Could it be they shunned out the entire Matte Display line? Oh wait, I'm sorry I could buy one for $3000.

Come on Apple, money talks, no Matte option on the 15" at the normal cost, no purchase from me and a whole lot of graphic professionals. You remember the graphic professionals? The only ones that bought your products from 1992 to 2001.
post #27 of 93
Quote:
Originally Posted by greglo View Post

Over 500 million people speak these and other RTL languages. If Apple targets their computers and software correctly they can bring in these markets.

Unfortunately they don't, which partly explains why programs like Mellel have made a killing and why Apple have little relevance anywhere apart from the West (and even then they are still a single-digit market share), Do yourself a favour and stop the gung-ho American 'English for everyone' attitude.

Uh huh, and if that number is true then over 10 times that many don't. Which only proves the OP's point - that adding that support would result in minimal change in Apple's finances.
post #28 of 93
Quote:
Originally Posted by jawporta View Post

Could it be they shunned out the entire Matte Display line? Oh wait, I'm sorry I could buy one for $3000.

Come on Apple, money talks, no Matte option on the 15" at the normal cost, no purchase from me and a whole lot of graphic professionals. You remember the graphic professionals? The only ones that bought your products from 1992 to 2001.

Once again...rubbish! Apple had a nearly entire line up of glossy displays last quarter and had one of their biggest quarters in history. Apple has more than just its customers from 1992 until 2001. It has its customers of today, and tomorrow. You know, the ones that make up most of its sales today!

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post #29 of 93
Quote:
Originally Posted by cameronj View Post

There are FAR more people in the computer buying world who don't care about Firewire than who do Hell, there are more people in the computer buying world who have never HEARD of Firewire than there are people who need it.

On the mini, Firewire 800 matters because it allows you to run an external hard drive to improve performance. It's a way of working around the weakness of having a 5,400 RPM laptop drive in your desktop and of significantly expanding hard-drive space. USB2, in that context, just doesn't cut it.
post #30 of 93
Quote:
Originally Posted by greglo View Post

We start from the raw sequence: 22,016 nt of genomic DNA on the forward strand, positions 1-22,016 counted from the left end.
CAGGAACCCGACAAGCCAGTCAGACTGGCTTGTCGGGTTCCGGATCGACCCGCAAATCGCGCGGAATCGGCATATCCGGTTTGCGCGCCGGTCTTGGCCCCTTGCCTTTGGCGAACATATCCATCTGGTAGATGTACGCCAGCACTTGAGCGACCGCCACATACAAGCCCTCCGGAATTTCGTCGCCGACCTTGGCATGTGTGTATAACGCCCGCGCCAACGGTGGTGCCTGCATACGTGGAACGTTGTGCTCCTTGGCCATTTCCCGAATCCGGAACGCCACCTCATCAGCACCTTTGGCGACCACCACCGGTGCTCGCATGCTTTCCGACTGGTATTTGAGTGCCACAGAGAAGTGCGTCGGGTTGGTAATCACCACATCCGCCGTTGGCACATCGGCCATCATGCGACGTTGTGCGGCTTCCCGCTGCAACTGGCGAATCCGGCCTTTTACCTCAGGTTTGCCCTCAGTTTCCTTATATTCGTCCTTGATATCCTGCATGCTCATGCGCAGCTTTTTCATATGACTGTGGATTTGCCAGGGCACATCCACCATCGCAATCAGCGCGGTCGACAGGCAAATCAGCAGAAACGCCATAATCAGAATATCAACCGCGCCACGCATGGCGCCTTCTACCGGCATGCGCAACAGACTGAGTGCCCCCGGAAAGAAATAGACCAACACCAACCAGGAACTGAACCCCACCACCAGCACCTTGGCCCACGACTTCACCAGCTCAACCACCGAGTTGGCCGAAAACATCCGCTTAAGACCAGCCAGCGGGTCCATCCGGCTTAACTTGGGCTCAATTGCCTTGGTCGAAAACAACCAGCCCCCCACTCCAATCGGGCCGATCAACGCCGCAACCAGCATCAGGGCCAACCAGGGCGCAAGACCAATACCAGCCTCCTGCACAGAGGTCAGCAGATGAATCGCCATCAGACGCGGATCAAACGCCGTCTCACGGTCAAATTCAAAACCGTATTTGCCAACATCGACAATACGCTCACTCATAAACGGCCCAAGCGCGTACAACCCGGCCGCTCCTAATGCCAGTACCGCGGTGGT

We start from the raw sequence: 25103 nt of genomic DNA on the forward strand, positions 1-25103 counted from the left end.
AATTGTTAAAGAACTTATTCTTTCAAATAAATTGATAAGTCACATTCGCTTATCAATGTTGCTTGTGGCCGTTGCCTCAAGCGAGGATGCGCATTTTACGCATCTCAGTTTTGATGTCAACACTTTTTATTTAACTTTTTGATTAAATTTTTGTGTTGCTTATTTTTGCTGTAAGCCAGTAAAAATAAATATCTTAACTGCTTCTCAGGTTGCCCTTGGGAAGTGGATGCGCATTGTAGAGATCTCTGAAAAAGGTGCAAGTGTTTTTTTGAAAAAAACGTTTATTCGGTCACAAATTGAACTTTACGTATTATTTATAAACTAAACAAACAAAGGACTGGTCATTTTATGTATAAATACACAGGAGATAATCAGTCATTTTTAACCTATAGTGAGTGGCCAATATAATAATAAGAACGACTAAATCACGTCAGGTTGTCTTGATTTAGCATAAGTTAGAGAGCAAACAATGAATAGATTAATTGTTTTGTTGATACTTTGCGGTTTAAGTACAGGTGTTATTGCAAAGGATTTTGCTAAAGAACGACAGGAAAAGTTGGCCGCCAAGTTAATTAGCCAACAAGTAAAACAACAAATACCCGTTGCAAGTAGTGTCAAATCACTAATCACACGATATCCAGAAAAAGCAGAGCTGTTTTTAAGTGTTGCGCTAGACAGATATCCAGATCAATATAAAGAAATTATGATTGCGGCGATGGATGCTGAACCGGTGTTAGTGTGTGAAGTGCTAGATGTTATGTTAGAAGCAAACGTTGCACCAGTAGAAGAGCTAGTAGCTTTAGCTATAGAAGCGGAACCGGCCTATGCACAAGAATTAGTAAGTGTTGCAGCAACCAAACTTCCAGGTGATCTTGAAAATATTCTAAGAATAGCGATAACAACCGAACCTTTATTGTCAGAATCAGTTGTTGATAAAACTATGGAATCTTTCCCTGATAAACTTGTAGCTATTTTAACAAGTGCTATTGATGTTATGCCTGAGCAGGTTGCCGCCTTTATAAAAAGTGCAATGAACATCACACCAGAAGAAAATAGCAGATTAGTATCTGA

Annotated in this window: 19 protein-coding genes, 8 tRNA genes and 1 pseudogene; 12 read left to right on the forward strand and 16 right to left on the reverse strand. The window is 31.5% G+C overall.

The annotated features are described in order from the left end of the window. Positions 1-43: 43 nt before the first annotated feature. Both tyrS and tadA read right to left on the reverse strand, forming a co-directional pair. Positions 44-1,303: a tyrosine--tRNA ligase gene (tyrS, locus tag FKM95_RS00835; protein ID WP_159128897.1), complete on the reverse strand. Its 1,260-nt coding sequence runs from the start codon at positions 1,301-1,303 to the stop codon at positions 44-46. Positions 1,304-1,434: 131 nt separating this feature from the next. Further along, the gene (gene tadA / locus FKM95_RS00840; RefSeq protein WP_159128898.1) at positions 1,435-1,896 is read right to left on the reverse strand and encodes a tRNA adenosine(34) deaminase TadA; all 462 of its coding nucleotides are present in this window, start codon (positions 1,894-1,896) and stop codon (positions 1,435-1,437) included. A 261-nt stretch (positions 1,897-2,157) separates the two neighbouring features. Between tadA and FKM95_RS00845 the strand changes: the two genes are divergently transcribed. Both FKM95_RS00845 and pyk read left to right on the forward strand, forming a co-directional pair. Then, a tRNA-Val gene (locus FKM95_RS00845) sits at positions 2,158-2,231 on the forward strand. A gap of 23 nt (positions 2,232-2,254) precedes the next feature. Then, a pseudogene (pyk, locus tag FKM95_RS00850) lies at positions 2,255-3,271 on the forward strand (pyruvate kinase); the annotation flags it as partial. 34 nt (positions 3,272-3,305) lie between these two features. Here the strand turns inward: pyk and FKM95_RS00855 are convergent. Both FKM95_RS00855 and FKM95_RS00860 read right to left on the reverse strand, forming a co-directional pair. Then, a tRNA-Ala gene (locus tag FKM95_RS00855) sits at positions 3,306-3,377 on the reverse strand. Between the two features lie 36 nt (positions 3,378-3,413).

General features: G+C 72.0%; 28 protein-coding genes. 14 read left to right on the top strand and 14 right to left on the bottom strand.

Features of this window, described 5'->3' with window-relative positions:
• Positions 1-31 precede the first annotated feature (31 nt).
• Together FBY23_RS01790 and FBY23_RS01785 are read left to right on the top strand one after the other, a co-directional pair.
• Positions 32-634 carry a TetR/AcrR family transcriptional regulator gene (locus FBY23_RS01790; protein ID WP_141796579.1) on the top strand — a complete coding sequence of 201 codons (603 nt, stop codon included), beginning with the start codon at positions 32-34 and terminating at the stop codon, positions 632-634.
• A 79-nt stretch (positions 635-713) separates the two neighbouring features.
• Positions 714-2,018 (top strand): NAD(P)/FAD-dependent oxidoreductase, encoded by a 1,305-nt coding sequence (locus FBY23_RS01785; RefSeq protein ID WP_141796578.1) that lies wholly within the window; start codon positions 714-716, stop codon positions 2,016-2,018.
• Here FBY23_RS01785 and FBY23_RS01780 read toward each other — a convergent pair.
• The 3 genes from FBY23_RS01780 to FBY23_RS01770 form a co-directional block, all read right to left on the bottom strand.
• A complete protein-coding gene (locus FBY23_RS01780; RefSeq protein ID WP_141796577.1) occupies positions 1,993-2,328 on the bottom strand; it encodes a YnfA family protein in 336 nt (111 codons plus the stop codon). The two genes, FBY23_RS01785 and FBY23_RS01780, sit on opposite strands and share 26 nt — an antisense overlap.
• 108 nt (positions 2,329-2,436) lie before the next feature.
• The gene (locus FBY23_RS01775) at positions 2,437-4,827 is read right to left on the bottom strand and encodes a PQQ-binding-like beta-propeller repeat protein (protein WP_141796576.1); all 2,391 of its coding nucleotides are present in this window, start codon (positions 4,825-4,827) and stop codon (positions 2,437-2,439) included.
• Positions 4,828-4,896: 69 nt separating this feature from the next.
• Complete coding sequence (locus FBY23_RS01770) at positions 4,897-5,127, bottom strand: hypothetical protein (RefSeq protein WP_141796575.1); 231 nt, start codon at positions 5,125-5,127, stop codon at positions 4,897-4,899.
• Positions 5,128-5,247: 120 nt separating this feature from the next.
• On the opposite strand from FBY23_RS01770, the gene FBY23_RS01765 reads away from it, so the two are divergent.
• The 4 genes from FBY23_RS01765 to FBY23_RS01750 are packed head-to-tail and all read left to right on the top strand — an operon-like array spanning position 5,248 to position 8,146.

You're right, they don't. But there is a substantial market made of people who do: graphics professionals and gamers. And considering the Mac Pro is 'overkill' (in general) for these people, they want a mid-high end iMac. Which are right now pretty abysmal in hardware terms.

Besides, they might not care now, but in 2-3 years they will care a lot more. And there is nothing worse than buying an Apple computer only to find the lifespan was cut short because Apple couldn't be bothered putting a little more grunt in their machine for those who need or want it.

Unfortunately, Apple's substantial market aren't graphics professionals and gamers. The Apple of 10-15 yrs ago isn't the same Apple of today. Apple doesn't need to tailor itself to the needs of creative professionals anymore to gain sales like it did 10yrs ago. It has a strong footing under itself with real everyday customers. I'm sorry Apple doesn't make the Mac you want. Apple can't be everything to everyone. Thats the problem with a lot of people, they think just because they and a few of their friends wants/needs something, everyone automatically wants/needs it. Apple knows its customer base. It knows who is buying these computers and why they buy them. They're not stupid. They just didn't get where they are today because they made products people didn't want.

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post #31 of 93
Quote:
Originally Posted by Carmissimo View Post

On the mini, Firewire 800 matters because it allows you to run an external hard drive to improve performance. It's a way of working around the weakness of having a 5,400 RPM laptop drive in your desktop and of significantly expanding hard-drive space. USB2, in that context, just doesn't cut it.